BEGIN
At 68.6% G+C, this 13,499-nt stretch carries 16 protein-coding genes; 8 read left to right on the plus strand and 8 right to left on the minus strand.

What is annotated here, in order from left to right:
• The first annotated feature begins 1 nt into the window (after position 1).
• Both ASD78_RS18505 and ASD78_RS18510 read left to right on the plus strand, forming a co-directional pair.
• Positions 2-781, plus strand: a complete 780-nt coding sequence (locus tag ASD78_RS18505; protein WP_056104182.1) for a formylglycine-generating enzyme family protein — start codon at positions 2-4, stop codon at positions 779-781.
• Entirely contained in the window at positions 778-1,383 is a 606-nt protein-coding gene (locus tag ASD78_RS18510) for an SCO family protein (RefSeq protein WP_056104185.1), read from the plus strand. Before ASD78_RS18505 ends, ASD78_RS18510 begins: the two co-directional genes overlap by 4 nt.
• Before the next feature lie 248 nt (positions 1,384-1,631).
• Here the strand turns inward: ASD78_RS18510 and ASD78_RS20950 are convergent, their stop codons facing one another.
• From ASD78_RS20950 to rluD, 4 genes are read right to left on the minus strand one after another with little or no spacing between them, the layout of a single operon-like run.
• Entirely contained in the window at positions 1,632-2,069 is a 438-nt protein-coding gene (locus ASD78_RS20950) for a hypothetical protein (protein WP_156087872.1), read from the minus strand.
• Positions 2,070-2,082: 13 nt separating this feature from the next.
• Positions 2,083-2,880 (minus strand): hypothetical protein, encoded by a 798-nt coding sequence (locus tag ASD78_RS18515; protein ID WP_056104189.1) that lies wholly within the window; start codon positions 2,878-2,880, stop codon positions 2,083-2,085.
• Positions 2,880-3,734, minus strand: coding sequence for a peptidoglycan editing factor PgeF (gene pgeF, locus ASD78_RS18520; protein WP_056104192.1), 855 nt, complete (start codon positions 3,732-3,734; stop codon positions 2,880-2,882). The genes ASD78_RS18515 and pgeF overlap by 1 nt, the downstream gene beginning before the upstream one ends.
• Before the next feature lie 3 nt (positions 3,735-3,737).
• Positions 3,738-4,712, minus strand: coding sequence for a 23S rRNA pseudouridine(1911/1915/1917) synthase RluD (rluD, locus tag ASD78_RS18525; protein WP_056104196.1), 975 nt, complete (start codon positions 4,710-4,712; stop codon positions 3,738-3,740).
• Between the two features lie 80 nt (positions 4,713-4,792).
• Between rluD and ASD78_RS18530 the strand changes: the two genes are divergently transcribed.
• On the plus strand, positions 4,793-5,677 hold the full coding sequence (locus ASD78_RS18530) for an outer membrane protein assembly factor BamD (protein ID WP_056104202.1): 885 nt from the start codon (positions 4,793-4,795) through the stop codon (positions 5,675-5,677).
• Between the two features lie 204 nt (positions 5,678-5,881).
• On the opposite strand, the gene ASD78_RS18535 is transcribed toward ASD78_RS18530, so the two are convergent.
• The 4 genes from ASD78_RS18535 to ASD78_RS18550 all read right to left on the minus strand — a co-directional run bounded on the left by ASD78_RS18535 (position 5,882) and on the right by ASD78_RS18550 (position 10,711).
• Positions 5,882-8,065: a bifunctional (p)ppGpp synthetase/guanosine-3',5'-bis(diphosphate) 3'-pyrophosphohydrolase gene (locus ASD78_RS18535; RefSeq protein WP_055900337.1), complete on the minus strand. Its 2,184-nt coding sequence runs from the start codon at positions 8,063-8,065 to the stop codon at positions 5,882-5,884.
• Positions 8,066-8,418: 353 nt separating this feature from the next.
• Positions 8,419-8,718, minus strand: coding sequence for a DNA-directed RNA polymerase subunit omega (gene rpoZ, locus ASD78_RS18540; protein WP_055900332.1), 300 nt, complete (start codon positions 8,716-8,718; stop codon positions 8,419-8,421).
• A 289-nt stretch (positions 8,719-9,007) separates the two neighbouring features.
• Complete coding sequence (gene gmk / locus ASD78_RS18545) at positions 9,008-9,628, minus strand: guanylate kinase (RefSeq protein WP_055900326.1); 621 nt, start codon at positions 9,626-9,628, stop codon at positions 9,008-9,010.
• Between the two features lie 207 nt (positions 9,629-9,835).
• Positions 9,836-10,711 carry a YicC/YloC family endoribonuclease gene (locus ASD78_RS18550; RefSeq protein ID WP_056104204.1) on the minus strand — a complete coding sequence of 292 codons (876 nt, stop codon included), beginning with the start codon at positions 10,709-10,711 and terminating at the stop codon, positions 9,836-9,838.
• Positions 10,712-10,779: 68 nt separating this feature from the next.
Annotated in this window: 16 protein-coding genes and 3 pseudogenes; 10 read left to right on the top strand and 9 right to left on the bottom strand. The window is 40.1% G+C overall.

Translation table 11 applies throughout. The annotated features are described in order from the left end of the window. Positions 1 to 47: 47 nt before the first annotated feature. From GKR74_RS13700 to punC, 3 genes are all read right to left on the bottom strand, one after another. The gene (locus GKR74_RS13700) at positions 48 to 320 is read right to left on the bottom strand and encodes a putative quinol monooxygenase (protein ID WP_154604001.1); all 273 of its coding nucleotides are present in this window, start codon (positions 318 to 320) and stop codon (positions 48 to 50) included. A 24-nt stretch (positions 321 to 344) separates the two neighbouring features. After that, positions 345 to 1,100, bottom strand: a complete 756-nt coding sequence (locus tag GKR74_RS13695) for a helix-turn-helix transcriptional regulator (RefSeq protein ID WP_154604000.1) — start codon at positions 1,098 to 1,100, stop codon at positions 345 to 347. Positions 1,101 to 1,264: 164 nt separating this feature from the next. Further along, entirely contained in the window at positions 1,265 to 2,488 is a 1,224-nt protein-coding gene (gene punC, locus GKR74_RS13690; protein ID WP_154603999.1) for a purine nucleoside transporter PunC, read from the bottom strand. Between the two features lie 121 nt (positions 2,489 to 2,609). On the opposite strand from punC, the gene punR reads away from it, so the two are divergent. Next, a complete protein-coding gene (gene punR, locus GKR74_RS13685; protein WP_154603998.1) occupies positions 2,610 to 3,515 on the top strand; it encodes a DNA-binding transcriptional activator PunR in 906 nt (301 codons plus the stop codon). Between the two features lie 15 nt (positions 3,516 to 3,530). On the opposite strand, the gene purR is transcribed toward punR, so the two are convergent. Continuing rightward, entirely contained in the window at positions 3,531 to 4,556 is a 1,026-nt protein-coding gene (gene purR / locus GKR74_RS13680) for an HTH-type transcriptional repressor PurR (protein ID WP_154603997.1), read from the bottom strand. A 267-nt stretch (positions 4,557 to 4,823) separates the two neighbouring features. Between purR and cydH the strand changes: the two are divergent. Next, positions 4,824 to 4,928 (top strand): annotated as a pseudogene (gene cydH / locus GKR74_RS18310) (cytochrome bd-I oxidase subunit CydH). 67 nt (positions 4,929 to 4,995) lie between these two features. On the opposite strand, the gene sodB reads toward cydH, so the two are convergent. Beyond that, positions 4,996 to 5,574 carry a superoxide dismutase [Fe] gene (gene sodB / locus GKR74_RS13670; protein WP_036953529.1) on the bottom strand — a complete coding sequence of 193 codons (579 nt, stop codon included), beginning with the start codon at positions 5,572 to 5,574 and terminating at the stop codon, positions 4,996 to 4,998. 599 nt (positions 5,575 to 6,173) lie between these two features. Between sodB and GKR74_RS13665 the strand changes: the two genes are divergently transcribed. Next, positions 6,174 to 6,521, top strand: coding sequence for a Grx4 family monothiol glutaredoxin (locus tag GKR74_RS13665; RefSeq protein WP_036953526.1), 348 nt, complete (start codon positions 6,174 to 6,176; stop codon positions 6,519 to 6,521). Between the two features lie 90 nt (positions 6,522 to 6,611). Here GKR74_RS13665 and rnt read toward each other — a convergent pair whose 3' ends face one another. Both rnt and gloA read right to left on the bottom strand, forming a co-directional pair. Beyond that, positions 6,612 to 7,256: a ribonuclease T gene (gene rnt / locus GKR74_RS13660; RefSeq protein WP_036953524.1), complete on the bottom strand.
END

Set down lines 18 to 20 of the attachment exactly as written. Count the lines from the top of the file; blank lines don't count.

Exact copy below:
• On the plus strand, positions 4,793-5,677 hold the full coding sequence (locus ASD78_RS18530) for an outer membrane protein assembly factor BamD (protein ID WP_056104202.1): 885 nt from the start codon (positions 4,793-4,795) through the stop codon (positions 5,675-5,677).
• Between the two features lie 204 nt (positions 5,678-5,881).
• On the opposite strand, the gene ASD78_RS18535 is transcribed toward ASD78_RS18530, so the two are convergent.